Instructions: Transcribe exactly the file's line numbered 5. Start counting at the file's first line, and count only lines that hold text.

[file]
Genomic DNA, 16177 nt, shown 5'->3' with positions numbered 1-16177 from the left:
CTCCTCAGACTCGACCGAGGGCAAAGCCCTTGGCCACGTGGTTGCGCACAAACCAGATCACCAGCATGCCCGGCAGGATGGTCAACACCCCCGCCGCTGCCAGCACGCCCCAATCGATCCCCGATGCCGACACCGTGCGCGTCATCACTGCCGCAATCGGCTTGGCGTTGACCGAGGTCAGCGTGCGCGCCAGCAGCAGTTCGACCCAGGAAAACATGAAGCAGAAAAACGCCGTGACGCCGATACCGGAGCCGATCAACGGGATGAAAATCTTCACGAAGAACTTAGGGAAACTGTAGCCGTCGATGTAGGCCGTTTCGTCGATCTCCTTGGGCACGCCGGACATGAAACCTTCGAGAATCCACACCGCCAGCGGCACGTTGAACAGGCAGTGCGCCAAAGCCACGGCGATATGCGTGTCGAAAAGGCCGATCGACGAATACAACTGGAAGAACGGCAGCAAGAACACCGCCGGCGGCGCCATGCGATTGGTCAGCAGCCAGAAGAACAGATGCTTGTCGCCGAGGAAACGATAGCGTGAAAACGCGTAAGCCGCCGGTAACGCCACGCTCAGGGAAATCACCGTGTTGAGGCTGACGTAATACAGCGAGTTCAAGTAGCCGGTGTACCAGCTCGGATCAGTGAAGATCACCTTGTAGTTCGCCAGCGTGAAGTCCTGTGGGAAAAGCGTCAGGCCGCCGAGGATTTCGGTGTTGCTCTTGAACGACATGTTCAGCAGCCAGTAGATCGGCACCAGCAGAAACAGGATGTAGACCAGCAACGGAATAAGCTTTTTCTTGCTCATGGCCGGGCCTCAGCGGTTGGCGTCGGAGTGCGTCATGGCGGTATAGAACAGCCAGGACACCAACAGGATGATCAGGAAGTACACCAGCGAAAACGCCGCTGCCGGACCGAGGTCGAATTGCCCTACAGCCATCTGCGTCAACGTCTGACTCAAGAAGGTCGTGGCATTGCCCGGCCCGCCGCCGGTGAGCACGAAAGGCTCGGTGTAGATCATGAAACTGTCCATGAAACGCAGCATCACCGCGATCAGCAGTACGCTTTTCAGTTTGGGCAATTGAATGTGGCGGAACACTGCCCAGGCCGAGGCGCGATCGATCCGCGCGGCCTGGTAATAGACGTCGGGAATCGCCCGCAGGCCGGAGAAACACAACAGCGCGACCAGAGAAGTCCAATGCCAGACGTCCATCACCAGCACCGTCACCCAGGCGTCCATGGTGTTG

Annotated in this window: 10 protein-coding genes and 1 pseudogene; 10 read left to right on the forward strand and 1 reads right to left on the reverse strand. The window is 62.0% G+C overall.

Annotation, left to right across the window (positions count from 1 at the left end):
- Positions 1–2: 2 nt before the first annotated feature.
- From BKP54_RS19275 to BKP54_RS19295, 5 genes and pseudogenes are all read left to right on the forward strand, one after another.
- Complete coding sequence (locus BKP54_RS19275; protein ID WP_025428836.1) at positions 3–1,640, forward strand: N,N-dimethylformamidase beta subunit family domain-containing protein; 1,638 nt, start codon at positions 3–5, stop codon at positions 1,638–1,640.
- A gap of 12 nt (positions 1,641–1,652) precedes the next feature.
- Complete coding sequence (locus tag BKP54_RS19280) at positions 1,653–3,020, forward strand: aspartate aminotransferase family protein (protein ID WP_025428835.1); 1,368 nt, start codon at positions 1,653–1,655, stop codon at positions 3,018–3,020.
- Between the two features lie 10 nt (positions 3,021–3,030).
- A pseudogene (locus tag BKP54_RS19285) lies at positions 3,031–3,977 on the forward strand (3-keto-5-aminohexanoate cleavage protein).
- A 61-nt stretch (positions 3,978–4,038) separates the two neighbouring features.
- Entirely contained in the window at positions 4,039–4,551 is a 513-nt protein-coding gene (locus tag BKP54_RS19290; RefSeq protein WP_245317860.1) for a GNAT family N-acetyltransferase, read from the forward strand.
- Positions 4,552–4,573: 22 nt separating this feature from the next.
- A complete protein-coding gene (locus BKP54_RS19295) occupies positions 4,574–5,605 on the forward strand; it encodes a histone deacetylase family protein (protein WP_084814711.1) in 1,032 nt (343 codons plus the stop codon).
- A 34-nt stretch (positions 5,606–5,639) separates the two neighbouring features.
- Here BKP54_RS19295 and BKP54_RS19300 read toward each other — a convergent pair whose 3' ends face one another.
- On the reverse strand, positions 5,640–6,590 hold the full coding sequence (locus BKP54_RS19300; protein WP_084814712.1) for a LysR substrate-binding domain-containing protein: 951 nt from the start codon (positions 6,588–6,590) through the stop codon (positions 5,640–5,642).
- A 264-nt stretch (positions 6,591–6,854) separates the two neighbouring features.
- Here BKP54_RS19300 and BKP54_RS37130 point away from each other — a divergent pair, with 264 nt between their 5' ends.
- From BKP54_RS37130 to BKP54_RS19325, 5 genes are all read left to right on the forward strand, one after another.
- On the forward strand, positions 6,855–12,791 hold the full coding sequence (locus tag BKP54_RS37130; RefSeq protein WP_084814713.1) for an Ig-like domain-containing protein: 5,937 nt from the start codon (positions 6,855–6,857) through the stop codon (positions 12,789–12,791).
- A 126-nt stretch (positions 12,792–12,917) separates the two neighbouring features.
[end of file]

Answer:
- Positions 1–2: 2 nt before the first annotated feature.